The various aspects of social psychology could be
examined within the wide concepts of intelligence, gender, advertising, consumer culture, stress and psychological issues
that define society. Considering consumer behaviour, social psychology uses convincing theories to explain addictive consumption,
the influence of advertising and the phenomenon of purchasing.
Advertising is seen as a subtle psychological manipulation
as it creates desires and anxiety in the potential consumers (Papers4you.com, 2006). Advertising can have both psychological
and commercial aspects including misattribution, bias, suggestibility, and could be studied from global or local perspectives.
Organisational consumption is seen as different from individual consumption although generic psychological theories of human
motivation such as that of Maslow and Freud can explain consumer behaviour. However consumer behaviour can also be studied
in terms of the notion of quality and its relation to customer satisfaction (Silva et al, 2005). The objective measures of
customer needs, pricing and expectations of the customers may have to be analysed within Service Quality or Expectations models.
Hogg and Garrow (2003) highlighted on the psychological aspects of gender and the influence on consumption of advertising.
Advertising has been found to be processed and interpreted
differently according to gender schemas and perceptions. This would in turn relate to psychological theories of gender such
as the theory of biological determinism, Freudian theory of personality development, cognitive-developmental theory, and feminist
theories. Bridging the gap between gender studies and gender differences in consumption could provide us with new insights
on social and psychological aspects of consumer behavior. Orth (2005) indicated that consumer behaviour largely depends on
consumer personality and susceptibility to interpersonal influence, consumer situational disposition such as risk taking and
curiosity, purchasing behaviour and purchasing frequency and demographic variables such as age and gender.
Contemporary consumer culture could be studied in
relation to an excessive emphasis on beauty and appearance and an obsession with youth, a phenomenon that has seen an increased
dependence on cosmetic surgery. The increased importance of the body in the consumer culture could be studied along with the
significance of appearance in modern society, the role of marketing and advertising images, and the psychological need for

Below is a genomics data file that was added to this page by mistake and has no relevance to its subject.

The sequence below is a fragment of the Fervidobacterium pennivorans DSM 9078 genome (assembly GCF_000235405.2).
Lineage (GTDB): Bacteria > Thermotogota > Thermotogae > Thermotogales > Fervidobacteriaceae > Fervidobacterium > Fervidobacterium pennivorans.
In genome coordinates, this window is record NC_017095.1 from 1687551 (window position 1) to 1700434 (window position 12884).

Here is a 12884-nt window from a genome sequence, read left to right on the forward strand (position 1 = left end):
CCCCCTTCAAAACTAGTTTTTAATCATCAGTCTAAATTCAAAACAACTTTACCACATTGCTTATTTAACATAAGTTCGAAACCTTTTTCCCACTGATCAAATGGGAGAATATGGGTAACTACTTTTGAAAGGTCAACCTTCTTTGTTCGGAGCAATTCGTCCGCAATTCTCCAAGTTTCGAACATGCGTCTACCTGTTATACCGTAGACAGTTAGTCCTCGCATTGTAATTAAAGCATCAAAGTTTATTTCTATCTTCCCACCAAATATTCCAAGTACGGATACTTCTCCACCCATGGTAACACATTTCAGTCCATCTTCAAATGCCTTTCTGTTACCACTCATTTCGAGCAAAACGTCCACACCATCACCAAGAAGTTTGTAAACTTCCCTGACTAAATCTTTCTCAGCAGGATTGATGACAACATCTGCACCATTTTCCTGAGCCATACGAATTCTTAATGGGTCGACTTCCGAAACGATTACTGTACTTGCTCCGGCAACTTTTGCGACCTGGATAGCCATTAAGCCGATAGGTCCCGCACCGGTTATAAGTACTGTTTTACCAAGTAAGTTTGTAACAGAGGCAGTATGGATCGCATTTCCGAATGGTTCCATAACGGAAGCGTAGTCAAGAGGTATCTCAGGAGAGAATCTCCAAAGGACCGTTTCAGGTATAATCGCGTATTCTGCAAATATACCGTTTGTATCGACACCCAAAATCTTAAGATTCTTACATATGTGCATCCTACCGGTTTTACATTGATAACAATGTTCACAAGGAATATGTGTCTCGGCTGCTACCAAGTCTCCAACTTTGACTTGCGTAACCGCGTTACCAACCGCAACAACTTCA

self-expression (Papers4you.com, 2006).
Social psychology is however focused not just on
consumption and public attitudes on advertising, but also on group behaviour, general individual and collective attitudes
towards various social issues including war, work, violence and quality of life. This would in turn explain how individuals
deal with stress, and focus on the psychological consequences of stress. Although psychological disorders may in some cases
be a direct result of social stress, deviant behaviour in society could be explained with the help of several theories such
as the theory of subcultures by Parker, the structural strain theory by Merton, or the theory of conformity. Social psychology
is thus focused on explaining a wide range of issues from advertising and consumer behavior to public attitudes on social
issues and antisocial behaviour.
Hogg M.K.; Garrow J. (2003) Gender, identity and
the consumption of advertising Qualitative Market Research: An International
Journal, Volume 6, Number 3, June, pp. 160-174(15)
Orth, Ulrich R.(2005) Consumer personality and other
factors in situational brand choice variation The Journal of Brand Management, Volume 13, Number 2, November, pp. 115-133(19)
Papers For You (2006) "P/M/510. Advertising: means
of psychological manipulation", Available from http://www.coursework4you.co.uk/sprtpsy3.htm [22/06/2006]
Papers For You (2006) "P/M/646. Causes of addictive
consumption in modern society", Available from http://www.coursework4you.co.uk/sprtpsy3.htm [21/06/2006]
Silva Jr, Nelson da; Lírio, Daniel Rodrigues (2005)
The postmodern re-codification of perversion: On the production of consumer behavior and its libidinal grammar International
Forum of Psychoanalysis, Volume 14, Numbers 3-4, Number 3-4/December, pp. 217-223(7)